Three Months After
Editorial Byline: "Puerto Rico Greets the New Year with Hope and Frustration"
SAN JUAN. December 29, 1998. According to the government, Puerto Rico is well on its way to recovering from the damages received when Hurricane Georges passed over the island more than three months ago. Many islanders tell a different story. Authorities declare that water and electrical services, even in remote parts of the island, have been restored. All roads are once again passable, with the exception of several in the interior mountains where bridges were swept away. However, residents in a number of isolated communities angrily deny the water company’s claims, and motorists, particularly tourists, continue to complain about a lack of road signs at major intersections and highway exits throughout the island.
In tourism developments, owners of several small hotels along the coast are asking for government help because the beaches where they are located remain eroded. They are seeing a decrease in tourism this season as a result. Behind the scenes, workers at El Conquistador Resort have been working – furiously and quietly – to repair Las Casitas’ cliffside homes, badly damaged during Hurricane Georges. Resort officials say they anticipate an excellent 1998-99 tourist season. Visiting hikers in El Yunque are disappointed to learn that several trails remain closed because of the dozens of mudslides that moved tons of soil and vegetation down the mountainsides and across the trails.
Bananas and plantains are in short supply on the island, to the dismay of health-minded mothers and the delight of some children. Distributors have had to import fruit from the Dominican Republic, which was not as severely affected by Hurricane Georges. Many poultry owners have gone into bankruptcy, and small, white eggs (reportedly frozen in transport) have been imported from the United States. Although the government aid comes slowly, many homeowners are seen replacing shattered windows and repairing roofs. Hundreds of people without homes remain in shelters. The dengue epidemic officials feared has not materialized, although doctors are reporting an increase in the number of cases.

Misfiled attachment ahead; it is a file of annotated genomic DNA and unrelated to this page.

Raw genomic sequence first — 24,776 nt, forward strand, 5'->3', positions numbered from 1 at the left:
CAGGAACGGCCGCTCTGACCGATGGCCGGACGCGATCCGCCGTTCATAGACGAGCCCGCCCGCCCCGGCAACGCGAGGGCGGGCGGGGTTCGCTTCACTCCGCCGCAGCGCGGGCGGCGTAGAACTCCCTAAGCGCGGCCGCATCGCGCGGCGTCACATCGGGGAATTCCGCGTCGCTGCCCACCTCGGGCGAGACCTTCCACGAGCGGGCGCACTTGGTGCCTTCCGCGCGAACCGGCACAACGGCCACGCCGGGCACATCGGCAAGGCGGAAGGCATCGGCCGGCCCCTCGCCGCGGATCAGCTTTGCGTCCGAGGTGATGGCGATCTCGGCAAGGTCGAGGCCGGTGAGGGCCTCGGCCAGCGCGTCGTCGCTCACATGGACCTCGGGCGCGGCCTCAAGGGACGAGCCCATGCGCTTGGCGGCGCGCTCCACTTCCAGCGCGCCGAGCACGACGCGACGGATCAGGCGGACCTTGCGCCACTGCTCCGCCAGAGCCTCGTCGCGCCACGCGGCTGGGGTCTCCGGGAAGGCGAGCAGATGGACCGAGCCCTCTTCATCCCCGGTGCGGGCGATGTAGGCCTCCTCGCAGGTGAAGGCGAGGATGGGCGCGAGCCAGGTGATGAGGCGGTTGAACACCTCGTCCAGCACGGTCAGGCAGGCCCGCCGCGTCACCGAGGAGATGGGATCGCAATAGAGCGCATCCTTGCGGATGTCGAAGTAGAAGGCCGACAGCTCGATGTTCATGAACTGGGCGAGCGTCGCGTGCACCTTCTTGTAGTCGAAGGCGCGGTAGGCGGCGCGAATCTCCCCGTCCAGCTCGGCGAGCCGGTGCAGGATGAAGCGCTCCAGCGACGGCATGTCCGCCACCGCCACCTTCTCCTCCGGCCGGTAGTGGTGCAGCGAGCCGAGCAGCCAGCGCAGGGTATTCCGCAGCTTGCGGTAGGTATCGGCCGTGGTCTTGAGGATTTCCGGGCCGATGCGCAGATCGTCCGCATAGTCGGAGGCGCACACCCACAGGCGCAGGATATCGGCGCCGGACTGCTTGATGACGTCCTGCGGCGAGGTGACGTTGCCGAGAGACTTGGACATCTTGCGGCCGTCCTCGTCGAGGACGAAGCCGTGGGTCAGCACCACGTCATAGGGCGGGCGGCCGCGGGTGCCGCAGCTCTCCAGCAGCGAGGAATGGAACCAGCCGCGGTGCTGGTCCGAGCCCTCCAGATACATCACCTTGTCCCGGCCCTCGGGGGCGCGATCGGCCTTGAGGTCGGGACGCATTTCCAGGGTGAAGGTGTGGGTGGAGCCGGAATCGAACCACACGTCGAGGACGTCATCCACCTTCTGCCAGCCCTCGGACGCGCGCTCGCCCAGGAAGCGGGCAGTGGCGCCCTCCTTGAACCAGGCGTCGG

Closed Roads Create Long Commutes
Last week’s rains caused a mudslide in the mountains near Jayuya that resulted in the indefinite closing of a local road. Irate residents, who now must drive an extra half hour on winding lanes to reach town, blame the Department of Transportation and Public Works for not shoring up the steep embankment on the road’s north side as they have repeatedly asked the department to do in the past. Department officials counter that the soil in this region became unstable after Hurricane Georges dumped record amounts of rain. They claim they cannot be responsible for acts of nature. Motorists are urged to be patient.
Forest Inhabitants Survive
The forests have made an impressive comeback. Three months ago they looked grey and exposed. Once again they are awash in green. Scientists explain what has happened. After the hurricane leaf litter and other materials began to decompose, the sunlight was able to reach the forest floor. The floor became much like the upper canopy in the amount of sun it received. Temperatures rose and humidity fell. These changes meant certain death for shade-and humidity-loving plants but abundant life for light-hungry plants. Although roads and trails have yet to be repaired, the forests themselves are well on their way to recovery. In the same way, some animals have died because of the drier conditions and diminished food supply, while others have flourished.
Scientists were especially worried about the bird community. Of the birds that survived the high winds and rains of the hurricane – and most of them did – the birds that eat fruits have suffered more and recovered more slowly than birds that eat insects. This is because most fruits were stripped from the plants by the hurricane, and it takes time for them to replenish. Meanwhile, many insects multiplied rapidly after the storm.